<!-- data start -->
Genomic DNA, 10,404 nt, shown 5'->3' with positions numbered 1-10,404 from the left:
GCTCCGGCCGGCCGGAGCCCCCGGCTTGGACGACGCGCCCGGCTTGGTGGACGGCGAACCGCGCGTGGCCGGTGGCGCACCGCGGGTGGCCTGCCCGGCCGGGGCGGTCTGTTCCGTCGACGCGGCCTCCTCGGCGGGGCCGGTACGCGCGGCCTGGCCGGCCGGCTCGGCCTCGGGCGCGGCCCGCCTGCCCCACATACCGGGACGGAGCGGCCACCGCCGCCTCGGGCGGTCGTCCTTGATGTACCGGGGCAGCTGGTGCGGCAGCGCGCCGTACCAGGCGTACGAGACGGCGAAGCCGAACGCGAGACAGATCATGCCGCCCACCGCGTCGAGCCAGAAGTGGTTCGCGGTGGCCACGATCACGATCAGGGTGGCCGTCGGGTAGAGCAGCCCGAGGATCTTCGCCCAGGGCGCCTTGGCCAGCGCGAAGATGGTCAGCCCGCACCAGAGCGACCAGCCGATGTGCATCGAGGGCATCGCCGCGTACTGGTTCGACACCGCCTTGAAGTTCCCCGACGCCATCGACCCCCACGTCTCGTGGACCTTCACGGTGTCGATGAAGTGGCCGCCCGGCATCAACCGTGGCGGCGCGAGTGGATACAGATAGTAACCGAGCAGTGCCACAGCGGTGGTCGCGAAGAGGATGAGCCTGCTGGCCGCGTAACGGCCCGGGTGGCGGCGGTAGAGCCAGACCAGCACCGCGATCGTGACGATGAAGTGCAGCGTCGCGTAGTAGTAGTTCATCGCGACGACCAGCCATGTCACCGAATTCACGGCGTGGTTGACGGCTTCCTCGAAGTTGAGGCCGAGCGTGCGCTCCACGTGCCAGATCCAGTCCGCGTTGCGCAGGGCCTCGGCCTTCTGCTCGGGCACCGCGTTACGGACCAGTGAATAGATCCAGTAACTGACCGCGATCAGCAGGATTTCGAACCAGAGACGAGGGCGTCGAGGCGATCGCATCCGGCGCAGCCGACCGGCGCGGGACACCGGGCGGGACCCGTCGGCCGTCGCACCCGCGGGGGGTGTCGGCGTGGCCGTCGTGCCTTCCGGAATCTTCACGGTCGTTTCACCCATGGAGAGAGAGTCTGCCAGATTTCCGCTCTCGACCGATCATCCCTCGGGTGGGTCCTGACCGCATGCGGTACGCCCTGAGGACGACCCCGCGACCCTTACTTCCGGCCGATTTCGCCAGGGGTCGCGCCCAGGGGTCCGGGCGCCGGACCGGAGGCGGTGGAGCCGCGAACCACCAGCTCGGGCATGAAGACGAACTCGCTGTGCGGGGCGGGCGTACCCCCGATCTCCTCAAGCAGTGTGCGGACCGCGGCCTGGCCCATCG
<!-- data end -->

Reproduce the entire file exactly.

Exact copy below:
Genomic DNA, 10,404 nt, shown 5'->3' with positions numbered 1-10,404 from the left:
GCTCCGGCCGGCCGGAGCCCCCGGCTTGGACGACGCGCCCGGCTTGGTGGACGGCGAACCGCGCGTGGCCGGTGGCGCACCGCGGGTGGCCTGCCCGGCCGGGGCGGTCTGTTCCGTCGACGCGGCCTCCTCGGCGGGGCCGGTACGCGCGGCCTGGCCGGCCGGCTCGGCCTCGGGCGCGGCCCGCCTGCCCCACATACCGGGACGGAGCGGCCACCGCCGCCTCGGGCGGTCGTCCTTGATGTACCGGGGCAGCTGGTGCGGCAGCGCGCCGTACCAGGCGTACGAGACGGCGAAGCCGAACGCGAGACAGATCATGCCGCCCACCGCGTCGAGCCAGAAGTGGTTCGCGGTGGCCACGATCACGATCAGGGTGGCCGTCGGGTAGAGCAGCCCGAGGATCTTCGCCCAGGGCGCCTTGGCCAGCGCGAAGATGGTCAGCCCGCACCAGAGCGACCAGCCGATGTGCATCGAGGGCATCGCCGCGTACTGGTTCGACACCGCCTTGAAGTTCCCCGACGCCATCGACCCCCACGTCTCGTGGACCTTCACGGTGTCGATGAAGTGGCCGCCCGGCATCAACCGTGGCGGCGCGAGTGGATACAGATAGTAACCGAGCAGTGCCACAGCGGTGGTCGCGAAGAGGATGAGCCTGCTGGCCGCGTAACGGCCCGGGTGGCGGCGGTAGAGCCAGACCAGCACCGCGATCGTGACGATGAAGTGCAGCGTCGCGTAGTAGTAGTTCATCGCGACGACCAGCCATGTCACCGAATTCACGGCGTGGTTGACGGCTTCCTCGAAGTTGAGGCCGAGCGTGCGCTCCACGTGCCAGATCCAGTCCGCGTTGCGCAGGGCCTCGGCCTTCTGCTCGGGCACCGCGTTACGGACCAGTGAATAGATCCAGTAACTGACCGCGATCAGCAGGATTTCGAACCAGAGACGAGGGCGTCGAGGCGATCGCATCCGGCGCAGCCGACCGGCGCGGGACACCGGGCGGGACCCGTCGGCCGTCGCACCCGCGGGGGGTGTCGGCGTGGCCGTCGTGCCTTCCGGAATCTTCACGGTCGTTTCACCCATGGAGAGAGAGTCTGCCAGATTTCCGCTCTCGACCGATCATCCCTCGGGTGGGTCCTGACCGCATGCGGTACGCCCTGAGGACGACCCCGCGACCCTTACTTCCGGCCGATTTCGCCAGGGGTCGCGCCCAGGGGTCCGGGCGCCGGACCGGAGGCGGTGGAGCCGCGAACCACCAGCTCGGGCATGAAGACGAACTCGCTGTGCGGGGCGGGCGTACCCCCGATCTCCTCAAGCAGTGTGCGGACCGCGGCCTGGCCCATCG